The ESC is usually composed of 3 parts:
-The voltage regulation
-The logic part
-The power part
The first one, voltage regulation is a BEC. Nothing more, nothing less. It is not always present in higher power ESC because there is two simple ways to lower a given voltage. First is to put a resistance in the circuit. The draw back is that the extra energy will be converted to heat. That is good if you have little difference in voltage and little current draw. The second method is switching. It turns full power on, then full power off for a given percentage of the time. That means that if you have 12v and need 5v, you need the BEC to be “on” only 41% of the time. To make sure that the logic parts work well, the switching is made REALLY fast (usually around 30k-45k times a second). The voltage is then “buffered” with capacitors. Think about it like a ***. It hold water and let it flow when full. Then, where there is missing water in the system, it uses the stored water to compensate.
The second part is the important one. The logic part takes the 5v signal from the receiver and reads it. The signal that the receiver sends to the ESC is not a PWM signal (Pulse Width Modulation, a signal that is never on for 0% and always on for 100%). It sends a signal that will be 0v most of the time, and on for a given TIME (instead of percentage), typically between 1ms and 2ms. It then acts as your hand when switching the lights on-off in your house. The exact same way that a switching BEC works, this one turns on and off at high frequencies to generate a PWM signal. But since it is powered by the regulated 5v from the BEC/regulator, it can only output 5v at 100%.
In a non-BEC ESC, this circuit uses the red wire from the receiver to know what is 100% (since the external BEC supplies the receiver, the red wire from the receiver will also power the logic part of the ESC). For that reason, most ESCs will have 3 wires from the receiver. If there is a BEC in it, it will supply the receiver (positive, negative and signal from the receiver). If there is no BEC, it will receive power from the receiver on top of the signal. The ESCs that only have two wires (black and with or yellow) use the current directly from the signal to know what is 100%.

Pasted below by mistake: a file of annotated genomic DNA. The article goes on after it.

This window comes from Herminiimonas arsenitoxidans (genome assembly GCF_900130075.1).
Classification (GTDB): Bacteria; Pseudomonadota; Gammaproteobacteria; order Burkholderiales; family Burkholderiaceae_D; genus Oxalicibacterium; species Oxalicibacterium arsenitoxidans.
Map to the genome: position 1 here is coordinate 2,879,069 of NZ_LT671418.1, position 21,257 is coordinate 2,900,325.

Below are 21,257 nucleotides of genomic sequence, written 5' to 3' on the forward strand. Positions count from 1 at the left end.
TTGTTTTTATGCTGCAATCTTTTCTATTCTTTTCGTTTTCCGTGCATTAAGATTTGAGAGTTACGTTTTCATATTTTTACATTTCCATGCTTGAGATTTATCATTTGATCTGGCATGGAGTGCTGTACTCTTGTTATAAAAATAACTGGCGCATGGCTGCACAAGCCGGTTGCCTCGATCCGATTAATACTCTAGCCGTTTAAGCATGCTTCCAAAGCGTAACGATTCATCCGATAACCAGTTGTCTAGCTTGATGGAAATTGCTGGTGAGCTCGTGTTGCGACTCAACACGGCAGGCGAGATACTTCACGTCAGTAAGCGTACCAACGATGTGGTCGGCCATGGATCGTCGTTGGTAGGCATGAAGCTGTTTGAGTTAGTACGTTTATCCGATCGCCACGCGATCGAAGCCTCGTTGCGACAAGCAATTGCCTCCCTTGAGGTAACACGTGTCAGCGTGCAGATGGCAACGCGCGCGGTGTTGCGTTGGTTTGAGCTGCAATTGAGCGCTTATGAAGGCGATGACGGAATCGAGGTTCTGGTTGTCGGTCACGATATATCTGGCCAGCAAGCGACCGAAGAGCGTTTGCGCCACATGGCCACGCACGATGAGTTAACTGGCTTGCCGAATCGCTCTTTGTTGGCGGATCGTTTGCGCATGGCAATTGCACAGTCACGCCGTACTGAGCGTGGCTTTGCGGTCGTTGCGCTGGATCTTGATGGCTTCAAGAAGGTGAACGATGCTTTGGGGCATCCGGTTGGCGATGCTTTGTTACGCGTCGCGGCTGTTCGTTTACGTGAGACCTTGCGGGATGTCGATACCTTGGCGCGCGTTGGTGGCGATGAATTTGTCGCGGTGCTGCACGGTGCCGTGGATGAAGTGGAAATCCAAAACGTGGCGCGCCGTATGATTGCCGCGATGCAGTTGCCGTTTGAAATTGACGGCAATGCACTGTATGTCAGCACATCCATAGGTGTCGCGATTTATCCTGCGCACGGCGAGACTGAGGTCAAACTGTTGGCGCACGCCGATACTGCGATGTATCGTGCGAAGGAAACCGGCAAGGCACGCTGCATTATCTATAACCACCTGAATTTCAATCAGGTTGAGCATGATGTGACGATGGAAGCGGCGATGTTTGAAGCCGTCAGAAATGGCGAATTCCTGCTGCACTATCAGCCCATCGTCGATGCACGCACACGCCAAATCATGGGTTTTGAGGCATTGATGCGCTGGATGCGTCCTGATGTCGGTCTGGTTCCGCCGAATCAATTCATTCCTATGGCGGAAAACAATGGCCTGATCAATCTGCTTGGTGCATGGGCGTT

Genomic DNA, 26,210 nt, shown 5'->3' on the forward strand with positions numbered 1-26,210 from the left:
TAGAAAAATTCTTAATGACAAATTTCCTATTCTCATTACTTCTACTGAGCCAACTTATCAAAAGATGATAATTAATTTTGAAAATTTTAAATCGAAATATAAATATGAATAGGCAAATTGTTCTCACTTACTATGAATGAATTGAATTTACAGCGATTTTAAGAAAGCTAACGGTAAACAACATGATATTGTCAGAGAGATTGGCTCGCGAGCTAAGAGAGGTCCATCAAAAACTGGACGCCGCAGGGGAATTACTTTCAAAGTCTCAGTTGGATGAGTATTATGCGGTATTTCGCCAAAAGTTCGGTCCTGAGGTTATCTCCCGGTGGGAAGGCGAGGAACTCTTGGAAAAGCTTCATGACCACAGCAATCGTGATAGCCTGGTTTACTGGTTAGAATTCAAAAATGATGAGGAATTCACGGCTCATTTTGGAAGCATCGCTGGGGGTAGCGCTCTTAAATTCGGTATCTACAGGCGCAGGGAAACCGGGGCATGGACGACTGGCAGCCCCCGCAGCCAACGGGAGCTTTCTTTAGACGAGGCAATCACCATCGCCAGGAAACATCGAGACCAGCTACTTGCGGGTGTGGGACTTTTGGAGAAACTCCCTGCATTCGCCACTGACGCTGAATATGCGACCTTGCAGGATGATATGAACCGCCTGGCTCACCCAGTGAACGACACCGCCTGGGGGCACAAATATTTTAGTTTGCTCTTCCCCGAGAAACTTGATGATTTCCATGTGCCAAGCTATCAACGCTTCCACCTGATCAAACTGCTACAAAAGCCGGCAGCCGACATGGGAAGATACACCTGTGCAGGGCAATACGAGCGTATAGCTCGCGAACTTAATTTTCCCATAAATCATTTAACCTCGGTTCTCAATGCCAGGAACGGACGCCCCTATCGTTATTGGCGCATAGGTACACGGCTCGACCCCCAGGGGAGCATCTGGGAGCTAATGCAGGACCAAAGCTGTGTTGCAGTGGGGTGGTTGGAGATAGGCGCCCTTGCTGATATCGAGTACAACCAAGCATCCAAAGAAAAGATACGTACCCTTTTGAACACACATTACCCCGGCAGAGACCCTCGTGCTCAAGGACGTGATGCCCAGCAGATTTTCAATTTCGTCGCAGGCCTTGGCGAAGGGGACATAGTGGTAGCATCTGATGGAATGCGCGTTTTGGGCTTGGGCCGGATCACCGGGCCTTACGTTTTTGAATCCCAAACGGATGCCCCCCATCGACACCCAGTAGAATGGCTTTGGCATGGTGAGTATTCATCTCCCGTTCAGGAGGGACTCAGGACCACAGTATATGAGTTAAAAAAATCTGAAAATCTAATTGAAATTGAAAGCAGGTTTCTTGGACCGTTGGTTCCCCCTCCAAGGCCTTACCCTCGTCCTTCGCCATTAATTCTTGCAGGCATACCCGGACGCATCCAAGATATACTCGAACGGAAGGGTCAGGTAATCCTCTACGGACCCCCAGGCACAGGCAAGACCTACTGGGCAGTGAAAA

The third part is what makes the motor turn. It is made of a MOSFET controller and an array of MOSFETs. MOSFET stands for Metal Oxide Switching Field Effect Transistor. Basically, it means that it is transistor that is made to be switched on-off and that it works on a magnetic field principle. This MOSFET is just like a wall switch. There is 3 pins on it. One is the input, one is the output and one is the switch (Source, Drain, Gate).
There is 2 types of it, just like Transistors: NPN and PNP. the first turns on when there is current applied to the Gate. The other works when there is none (0v or ground). This is important since you will need at least 4 MOSFETs, two each type, if you want to have a BRUSHED motor that turns both ways OR have a brake. For BRUSHLESS, this goes to 6.
That is because you have two wires on a brushed motor and 3 on a brushless. If you want the motor to turn both ways, you need at least two “positions” for each wire.
The controller is the part that takes the 5v signal that was decoded from the logic circuit and makes the MOSFETs work at full voltage (11.1v if you use 3 cells LiPo). It also makes sure that there is never two electrical paths that are open at the same time (causing a short). Since most MOSFETs require a Gate voltage that is above 5v (Most are CMOS parts), the controller makes sure that the 5v part stays at 5v and that the higher voltage part stay on it’s side